23 23 Biological Activity : Other Factors pH – Measure of Acidity/Alkalinity Toxicity – Cyanide, Heavy metals (Copper, Chromium etc.) can inhibit growth of bacteria Contact between bacteria, pollutants and O 2 – if all the bacteria are in the bottom sediments and the O 2 and pollutants are in the overlying water column then no biodegradation LAGOON BIOLOGY

24 24 Treatment Steps : Dilution Sewage will be diluted in lagoon and undergo sedimentation LAGOON BIOLOGY

25 25 Treatment Steps : Settling Solubles + Some Solids Solids Fate sewage components will depend on settleability Interested in knowing what fractions of influent waste are soluble and particulate (solid) components LAGOON BIOLOGY

26 26 Treatment Steps : Biodegradability AEROBIC REACTIONS ANAEROBIC REACTIONS Fate will depend on biodegradability Most human waste will biodegrade eventually, but is it readily, slowly, very-slowly or impossibly slowly biodegradable? Examples: Proteins Carbohydrates Toilet Paper Wood Plastic LAGOON BIOLOGY

27 27 Treatment Steps : Gas Transfer Ammonia can be removed by volatilization but it depends on pH Useful to know what pH is… NH 3 NH + 4 + H + LAGOON BIOLOGY

28 28 Total Influent COD Biodegradable COD Unbiodegradable COD Soluble Readily Biodegradable Particulate Slowly Biodegradable Soluble Unbiodegradable Particulate Unbiodegradable Influent Fractions COD (Chemical Oxygen Demand) is a measure of all the organic matter in a sample LAGOON SAMPLING

29 29 Suspended Solids (TSS) Suspended solids cause turbidity Removing suspended solids means removal of BOD, pathogens, metals, and other components Turbidity used as criteria for safe drinking water Suspended solids can clog receiving waters, block light penetration, muddy stream bottoms LAGOON SAMPLING

30 30 Suspended Solids (TSS) Suspended solids block light penetration Changing the environment of receiving waters LAGOON SAMPLING

31 31 Biochemical Oxygen Demand (BOD 5 ) BOD is a measurement of the amount of biodegradable organic matter Typically a 5-day test (BOD 5 ) Units are mg O 2 /L because we are interested in knowing the amount of oxygen depleted after biodegradation of the organic matter BOD discharge can be associated with a depletion in dissolved oxygen (DO) concentrations in receiving waters Without DO, fish die + bad smells LAGOON SAMPLING

32 32 Biochemical Oxygen Demand (BOD 5 ) Case study – shows DO “sag” due to BOD discharge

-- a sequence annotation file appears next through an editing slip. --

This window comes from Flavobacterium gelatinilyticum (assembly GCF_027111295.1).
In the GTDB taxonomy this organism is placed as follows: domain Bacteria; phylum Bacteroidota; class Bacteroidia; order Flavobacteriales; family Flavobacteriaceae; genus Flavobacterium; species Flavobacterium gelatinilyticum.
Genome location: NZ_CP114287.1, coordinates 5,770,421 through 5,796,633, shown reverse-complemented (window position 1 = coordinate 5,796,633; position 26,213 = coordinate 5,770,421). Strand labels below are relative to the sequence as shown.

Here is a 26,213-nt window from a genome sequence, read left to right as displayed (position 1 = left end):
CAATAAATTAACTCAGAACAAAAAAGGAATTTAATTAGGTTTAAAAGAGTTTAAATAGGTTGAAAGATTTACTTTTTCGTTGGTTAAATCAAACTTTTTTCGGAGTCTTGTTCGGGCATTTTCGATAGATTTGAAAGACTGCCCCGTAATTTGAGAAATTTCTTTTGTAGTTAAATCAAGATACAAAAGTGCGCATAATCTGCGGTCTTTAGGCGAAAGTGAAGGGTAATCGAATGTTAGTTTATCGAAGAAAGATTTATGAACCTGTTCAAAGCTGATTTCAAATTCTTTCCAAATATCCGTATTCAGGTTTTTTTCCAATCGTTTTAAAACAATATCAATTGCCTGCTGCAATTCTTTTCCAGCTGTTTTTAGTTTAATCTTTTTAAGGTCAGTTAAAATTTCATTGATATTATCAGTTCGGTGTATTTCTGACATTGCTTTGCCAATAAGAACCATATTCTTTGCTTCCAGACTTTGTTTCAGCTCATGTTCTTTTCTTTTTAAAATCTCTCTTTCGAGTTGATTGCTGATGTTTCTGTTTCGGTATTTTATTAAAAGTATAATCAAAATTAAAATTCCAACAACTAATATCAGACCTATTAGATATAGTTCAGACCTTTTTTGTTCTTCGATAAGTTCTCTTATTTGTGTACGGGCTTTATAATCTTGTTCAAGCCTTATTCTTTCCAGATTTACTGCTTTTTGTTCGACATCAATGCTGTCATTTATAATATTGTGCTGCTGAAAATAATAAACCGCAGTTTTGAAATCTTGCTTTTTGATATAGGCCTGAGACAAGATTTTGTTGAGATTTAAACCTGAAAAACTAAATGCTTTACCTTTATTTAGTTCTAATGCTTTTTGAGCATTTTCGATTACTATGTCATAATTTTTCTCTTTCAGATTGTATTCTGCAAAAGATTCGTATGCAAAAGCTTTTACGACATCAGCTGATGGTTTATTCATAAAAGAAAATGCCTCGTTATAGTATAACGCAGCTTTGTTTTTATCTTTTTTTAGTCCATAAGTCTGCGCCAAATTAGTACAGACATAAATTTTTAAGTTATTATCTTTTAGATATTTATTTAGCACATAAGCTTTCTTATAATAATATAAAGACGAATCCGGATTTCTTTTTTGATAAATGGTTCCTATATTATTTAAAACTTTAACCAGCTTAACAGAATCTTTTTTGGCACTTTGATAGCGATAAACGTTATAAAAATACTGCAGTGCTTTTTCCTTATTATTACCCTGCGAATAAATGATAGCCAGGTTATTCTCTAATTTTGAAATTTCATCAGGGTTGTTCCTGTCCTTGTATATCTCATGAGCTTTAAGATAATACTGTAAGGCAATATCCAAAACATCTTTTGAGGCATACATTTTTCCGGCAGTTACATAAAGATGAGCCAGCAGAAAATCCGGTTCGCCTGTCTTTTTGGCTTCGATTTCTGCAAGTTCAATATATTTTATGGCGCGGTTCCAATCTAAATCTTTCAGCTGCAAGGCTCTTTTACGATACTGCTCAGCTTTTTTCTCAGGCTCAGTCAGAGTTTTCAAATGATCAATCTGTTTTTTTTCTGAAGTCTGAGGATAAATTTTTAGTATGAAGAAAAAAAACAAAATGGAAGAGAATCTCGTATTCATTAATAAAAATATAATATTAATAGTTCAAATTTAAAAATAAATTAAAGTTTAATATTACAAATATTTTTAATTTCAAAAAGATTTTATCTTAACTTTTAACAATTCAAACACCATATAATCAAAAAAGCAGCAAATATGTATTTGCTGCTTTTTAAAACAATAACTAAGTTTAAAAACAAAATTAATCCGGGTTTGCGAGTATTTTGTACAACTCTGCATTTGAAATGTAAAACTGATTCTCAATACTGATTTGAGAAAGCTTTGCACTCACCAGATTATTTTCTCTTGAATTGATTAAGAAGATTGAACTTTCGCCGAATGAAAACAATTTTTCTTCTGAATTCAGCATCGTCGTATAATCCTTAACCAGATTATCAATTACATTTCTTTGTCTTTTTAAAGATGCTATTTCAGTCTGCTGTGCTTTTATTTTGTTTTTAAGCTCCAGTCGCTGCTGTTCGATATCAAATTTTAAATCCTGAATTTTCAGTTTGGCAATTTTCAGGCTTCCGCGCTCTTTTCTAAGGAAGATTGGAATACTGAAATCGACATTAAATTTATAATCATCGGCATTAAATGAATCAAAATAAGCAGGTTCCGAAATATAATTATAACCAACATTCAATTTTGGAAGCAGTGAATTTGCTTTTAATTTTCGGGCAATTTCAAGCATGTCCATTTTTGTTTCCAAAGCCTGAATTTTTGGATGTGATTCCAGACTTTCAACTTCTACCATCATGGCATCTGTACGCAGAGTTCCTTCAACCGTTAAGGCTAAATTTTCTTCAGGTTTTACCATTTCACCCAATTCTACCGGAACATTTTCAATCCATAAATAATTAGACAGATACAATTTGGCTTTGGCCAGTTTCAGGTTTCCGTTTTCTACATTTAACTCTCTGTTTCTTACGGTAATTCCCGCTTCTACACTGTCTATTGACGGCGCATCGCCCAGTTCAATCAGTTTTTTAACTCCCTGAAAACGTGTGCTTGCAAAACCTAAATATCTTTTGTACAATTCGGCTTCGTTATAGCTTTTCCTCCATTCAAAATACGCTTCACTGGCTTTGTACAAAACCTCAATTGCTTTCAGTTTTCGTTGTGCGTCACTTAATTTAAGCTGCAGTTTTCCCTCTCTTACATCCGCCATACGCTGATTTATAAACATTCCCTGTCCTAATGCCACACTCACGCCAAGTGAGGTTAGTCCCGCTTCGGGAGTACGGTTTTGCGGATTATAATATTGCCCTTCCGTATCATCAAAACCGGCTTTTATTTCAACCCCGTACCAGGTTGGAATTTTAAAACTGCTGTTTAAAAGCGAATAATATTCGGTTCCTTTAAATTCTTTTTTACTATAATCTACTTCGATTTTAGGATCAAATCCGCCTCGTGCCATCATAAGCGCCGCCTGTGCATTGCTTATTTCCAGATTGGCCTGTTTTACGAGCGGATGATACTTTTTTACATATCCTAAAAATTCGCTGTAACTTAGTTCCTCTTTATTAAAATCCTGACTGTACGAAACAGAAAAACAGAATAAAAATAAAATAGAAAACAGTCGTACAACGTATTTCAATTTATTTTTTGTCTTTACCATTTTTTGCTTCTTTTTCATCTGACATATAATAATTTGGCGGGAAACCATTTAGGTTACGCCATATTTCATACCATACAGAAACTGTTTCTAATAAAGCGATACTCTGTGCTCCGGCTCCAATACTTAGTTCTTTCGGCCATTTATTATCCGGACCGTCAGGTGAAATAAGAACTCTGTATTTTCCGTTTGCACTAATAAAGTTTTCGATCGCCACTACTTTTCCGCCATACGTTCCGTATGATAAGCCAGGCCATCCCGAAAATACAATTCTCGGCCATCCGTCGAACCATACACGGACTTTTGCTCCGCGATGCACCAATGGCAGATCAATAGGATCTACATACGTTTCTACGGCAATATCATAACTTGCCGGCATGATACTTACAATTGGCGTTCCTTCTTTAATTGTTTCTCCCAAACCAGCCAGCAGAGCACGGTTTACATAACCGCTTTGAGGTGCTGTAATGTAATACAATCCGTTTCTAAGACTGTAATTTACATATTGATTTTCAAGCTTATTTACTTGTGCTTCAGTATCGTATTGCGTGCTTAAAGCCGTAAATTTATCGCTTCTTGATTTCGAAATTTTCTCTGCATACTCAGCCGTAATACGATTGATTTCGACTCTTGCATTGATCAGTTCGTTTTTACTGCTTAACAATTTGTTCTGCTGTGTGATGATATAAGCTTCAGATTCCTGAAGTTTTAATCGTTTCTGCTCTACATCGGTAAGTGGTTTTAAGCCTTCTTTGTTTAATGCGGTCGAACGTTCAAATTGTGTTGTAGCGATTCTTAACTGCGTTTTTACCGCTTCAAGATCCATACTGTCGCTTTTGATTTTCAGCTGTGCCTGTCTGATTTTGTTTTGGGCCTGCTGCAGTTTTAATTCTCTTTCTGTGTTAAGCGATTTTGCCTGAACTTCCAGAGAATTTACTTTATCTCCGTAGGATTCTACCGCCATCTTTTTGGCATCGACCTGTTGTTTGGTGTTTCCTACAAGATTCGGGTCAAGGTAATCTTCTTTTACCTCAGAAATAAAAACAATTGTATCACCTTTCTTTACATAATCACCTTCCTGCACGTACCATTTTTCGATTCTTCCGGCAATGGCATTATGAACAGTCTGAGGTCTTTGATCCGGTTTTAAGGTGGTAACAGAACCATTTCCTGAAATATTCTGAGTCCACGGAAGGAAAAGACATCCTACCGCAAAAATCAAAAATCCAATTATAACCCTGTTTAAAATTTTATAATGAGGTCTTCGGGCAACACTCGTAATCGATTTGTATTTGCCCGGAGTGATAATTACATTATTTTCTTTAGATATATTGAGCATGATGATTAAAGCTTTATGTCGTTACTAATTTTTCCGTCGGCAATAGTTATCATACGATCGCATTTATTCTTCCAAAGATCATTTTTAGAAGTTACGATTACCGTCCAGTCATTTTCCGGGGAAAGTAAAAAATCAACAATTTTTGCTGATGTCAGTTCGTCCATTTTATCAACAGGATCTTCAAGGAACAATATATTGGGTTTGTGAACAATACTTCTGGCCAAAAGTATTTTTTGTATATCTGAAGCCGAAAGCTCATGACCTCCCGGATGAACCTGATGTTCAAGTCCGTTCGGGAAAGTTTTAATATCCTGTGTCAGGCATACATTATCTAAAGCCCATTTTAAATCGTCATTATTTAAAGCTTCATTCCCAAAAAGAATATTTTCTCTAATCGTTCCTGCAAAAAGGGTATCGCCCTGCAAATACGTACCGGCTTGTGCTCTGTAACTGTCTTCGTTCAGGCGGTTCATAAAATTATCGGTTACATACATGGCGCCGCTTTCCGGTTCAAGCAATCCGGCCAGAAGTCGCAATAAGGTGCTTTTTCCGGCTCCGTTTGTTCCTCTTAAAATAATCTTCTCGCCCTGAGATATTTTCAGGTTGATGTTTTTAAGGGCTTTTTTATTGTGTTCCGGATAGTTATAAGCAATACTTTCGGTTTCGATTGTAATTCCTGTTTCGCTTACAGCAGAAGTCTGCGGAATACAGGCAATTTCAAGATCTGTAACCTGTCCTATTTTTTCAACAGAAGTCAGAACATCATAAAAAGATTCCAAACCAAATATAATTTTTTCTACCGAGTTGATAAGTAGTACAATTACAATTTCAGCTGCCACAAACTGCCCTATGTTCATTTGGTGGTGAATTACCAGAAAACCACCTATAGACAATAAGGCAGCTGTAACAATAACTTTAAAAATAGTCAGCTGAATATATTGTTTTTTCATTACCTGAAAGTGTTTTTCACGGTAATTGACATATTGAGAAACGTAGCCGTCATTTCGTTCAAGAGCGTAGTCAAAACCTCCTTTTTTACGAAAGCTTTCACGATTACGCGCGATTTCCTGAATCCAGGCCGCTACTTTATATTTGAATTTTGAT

33 33 Nutrients: N and P Nitrogen (N) and especially phosphorus (P) are limiting elements for growth of algae in most Canadian lakes and rivers Human waste contain N and P Detergents contain P Lead to eutrophication of receiving waters LAGOON SAMPLING

34 34 Nutrients: N and P Chinese Lake choked with Algae

35 35 Toxicity: Ammonia Sewage can contain toxic components In domestic wastewater the principle source of toxicity is ammonia Industrial effluents and landfill leachates can contain toxic elements including metals A government study found that ammonia was the principle source of toxicity in the Saint-Lawrence river (SLV 2000) LAGOON SAMPLING

36 36 Toxicity: Ammonia Toxicity of ammonia to fish is dependant on pH Ammonia can interfere with disinfection of drinking water LAGOON SAMPLING

37 37 Toxicity: Ammonia Fish Kills

38 38 Acute toxicity of Ammonia Environment Canada, 2004 (Total Ammonia Nitrogen) LAGOON SAMPLING

39 39 Seasonal Factors Temperature Biology Turnover Ice Cover Sunlight Photosynthesis affects pH and DO pH has an important effect on effluent toxicity!!! LAGOON SAMPLING

40 40 Seasonal Factors Averages of 3-years of measurements effluent of 1 st lagoon at Drummondville (2000-2003) Snowmelt Dilution Biological Activity (nitrification) LAGOON SAMPLING

41 41 COD test Chemical Oxygen Demand LAGOON SAMPLING

42 42 BOD 5 test Biochemical Oxygen Demand LAGOON SAMPLING

43 43 TSS test Total Suspended Solids LAGOON SAMPLING

44 44 NH 3 test Colorimetric analysis LAGOON SAMPLING

45 45 PO 4 test Colorimetric analysis LAGOON SAMPLING

46 46 E. coli CFU/100 mL Important to know because of effect on human health but not a large contributor to oxygen demand LAGOON SAMPLING

47 47 Case Study: Role of Algae Particulates Weekly Sewage Load LAGOON SAMPLING

48 48 Case Study: Role of Algae Sewage is added to lagoon and bacteria use the oxygen to degrade organic matter (COD) Oxygen is replenished by algae at the surface of the lagoon using energy from the sun Oxygen is initially depleted because bacteria use oxygen faster than algae can produce it LAGOON SAMPLING